Mantle Discontinuities

An important issue in seismology is the global and regional characteristics of velocity discontinuities in the Earth’s mantle. Some of these represent known phase transitions in mantle minerals. The existence and nature of such discontinuities is very important for our understanding of the internal dynamics of the Earth (such as mixing between the upper and lower mantle) and provides the input needed by mineral physicists to connect seismic discontinuities with mineralogical phase changes.

We have made the first global map of the Lehmann discontinuity at 220 km depth, and interpreted the observations as most probably being caused by a change in deformation mechanism. We also discovered that the mid-transition zone discontinuity at 520 km depth is ‘split’ in many regions and provided the first observations of the 660 km discontinuity using PP precursors. Previous studies had interpreted these discontinuities in terms of phase transitions in olivine. Our work, on the other hand, shows that additional phase transitions in garnet are needed to explain complex features seen in the seismic data. These results fundamentally change our ideas of how the mantle works and suggest that mantle mixing may vary regionally rather than being a globally unified process and that the Earth’s transition zone is more compositionally heterogeneous than previously thought.

Our aim is to build a global data set of many different data types that can be exploited to study mantle discontinuities and compared with new mineral physical results. During the last few years, we extended my original SS and PP precursor data set to receiver functions. More recently, we have been working on short period P’P’ precursors, which give puzzling results quite different from long period PP precursors, suggesting that the mineralogical properties of transition zone discontinuities may be frequency dependent. At the moment, we are focussing on two regional studies using receiver functions, one in Iceland to image the mantle plume and the other in Europe to study the regional subduction.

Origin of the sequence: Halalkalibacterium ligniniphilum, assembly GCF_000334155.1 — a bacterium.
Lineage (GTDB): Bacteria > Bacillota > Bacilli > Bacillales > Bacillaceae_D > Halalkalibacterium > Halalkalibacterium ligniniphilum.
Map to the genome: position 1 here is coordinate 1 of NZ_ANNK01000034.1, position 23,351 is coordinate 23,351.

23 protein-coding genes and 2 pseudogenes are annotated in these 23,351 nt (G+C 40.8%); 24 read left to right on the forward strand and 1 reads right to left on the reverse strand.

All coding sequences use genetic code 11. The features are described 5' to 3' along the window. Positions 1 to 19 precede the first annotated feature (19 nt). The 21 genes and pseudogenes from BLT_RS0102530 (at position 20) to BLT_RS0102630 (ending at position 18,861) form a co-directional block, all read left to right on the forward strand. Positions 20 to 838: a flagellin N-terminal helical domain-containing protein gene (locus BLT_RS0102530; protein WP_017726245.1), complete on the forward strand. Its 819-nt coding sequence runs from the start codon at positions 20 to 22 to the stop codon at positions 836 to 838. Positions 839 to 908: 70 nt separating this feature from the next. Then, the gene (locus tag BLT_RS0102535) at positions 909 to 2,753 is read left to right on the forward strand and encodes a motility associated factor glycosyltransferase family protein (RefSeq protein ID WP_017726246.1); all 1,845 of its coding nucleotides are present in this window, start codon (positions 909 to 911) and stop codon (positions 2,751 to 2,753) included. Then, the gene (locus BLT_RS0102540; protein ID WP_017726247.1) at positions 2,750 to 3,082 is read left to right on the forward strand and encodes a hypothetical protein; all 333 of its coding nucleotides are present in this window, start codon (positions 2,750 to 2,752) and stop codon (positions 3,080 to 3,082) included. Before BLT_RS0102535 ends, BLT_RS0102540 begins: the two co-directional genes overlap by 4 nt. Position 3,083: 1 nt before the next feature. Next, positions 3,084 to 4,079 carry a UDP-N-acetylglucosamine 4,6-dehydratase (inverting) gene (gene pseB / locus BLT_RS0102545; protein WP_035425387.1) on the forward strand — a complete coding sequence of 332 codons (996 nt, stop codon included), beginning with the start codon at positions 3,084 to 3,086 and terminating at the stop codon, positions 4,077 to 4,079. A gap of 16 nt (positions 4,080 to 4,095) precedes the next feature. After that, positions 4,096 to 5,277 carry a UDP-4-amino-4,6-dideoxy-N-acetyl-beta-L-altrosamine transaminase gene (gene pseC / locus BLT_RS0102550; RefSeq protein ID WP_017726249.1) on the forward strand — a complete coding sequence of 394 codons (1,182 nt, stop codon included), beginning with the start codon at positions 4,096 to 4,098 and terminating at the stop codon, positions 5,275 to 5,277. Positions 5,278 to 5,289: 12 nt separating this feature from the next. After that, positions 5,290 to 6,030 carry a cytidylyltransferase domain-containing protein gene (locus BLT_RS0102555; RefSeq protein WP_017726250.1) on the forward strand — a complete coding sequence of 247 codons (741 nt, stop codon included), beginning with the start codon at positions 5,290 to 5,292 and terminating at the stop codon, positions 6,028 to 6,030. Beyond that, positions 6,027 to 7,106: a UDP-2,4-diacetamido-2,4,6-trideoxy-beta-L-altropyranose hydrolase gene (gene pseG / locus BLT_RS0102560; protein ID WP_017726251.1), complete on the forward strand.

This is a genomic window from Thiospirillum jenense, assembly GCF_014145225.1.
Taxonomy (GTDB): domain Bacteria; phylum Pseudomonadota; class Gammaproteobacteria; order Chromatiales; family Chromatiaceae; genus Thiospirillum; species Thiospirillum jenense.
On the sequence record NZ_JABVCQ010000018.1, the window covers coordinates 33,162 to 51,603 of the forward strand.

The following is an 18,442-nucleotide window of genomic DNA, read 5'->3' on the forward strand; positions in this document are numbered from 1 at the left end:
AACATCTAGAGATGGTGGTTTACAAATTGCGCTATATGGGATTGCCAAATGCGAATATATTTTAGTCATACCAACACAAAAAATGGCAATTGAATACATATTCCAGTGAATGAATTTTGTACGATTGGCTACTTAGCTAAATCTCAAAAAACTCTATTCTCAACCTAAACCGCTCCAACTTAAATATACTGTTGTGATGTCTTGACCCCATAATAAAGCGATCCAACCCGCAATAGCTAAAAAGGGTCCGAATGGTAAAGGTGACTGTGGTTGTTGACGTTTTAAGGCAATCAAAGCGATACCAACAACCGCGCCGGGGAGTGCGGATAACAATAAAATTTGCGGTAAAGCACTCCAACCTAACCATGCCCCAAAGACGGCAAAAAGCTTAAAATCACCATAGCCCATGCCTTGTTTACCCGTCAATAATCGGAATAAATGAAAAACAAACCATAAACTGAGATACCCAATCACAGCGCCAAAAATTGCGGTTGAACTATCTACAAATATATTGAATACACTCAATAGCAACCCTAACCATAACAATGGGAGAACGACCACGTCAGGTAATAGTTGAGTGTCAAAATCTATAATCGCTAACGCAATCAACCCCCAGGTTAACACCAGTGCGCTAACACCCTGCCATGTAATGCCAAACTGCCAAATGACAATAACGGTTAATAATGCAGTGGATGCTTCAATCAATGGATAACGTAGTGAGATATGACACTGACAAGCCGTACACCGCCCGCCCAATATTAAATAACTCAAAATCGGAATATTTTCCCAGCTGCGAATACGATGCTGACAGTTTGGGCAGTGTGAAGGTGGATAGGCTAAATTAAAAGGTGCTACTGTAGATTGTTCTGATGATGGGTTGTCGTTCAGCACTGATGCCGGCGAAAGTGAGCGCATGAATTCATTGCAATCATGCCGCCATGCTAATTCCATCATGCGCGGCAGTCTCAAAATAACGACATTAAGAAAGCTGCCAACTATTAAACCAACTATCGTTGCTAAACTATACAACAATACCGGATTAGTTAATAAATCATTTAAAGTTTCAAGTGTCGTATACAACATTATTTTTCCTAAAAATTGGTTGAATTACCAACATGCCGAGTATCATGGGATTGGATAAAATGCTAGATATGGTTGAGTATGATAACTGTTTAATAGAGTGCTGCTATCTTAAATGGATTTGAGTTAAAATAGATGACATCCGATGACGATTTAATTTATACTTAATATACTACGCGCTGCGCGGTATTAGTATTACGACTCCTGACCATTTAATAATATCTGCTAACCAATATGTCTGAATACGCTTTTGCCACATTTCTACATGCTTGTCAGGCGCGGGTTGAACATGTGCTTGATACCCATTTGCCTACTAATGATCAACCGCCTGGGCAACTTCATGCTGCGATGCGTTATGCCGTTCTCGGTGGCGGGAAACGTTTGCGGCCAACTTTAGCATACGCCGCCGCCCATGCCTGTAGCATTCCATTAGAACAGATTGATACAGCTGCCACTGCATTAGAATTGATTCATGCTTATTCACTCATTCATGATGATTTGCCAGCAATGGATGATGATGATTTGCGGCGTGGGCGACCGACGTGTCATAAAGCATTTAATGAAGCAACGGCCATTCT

Mantle Discontinuities
Examples of how seismic data can be used to study mantle discontinuities. Shown are traces for North America and Indonesia and a global overview of places where there are robust reflections from the Lehmann discontinuity. The dashed lines in the stacks represent the 95% confidence levels and the grey areas denote robust reflections. The Lehmann discontinuity at 220 km depth is present as a robust reflector below both Indonesia and North America. The 520 km discontinuity is split below Indonesia, but shows one peak under North America. There are also strong signals from lower mantle reflectors at ± 1100 km depth; these lie in a region in which recent tomographic models contain exceptionally strong high velocity abnomalies, (probably) associated with material subducted in the Indonesian subduction zone.


Key publications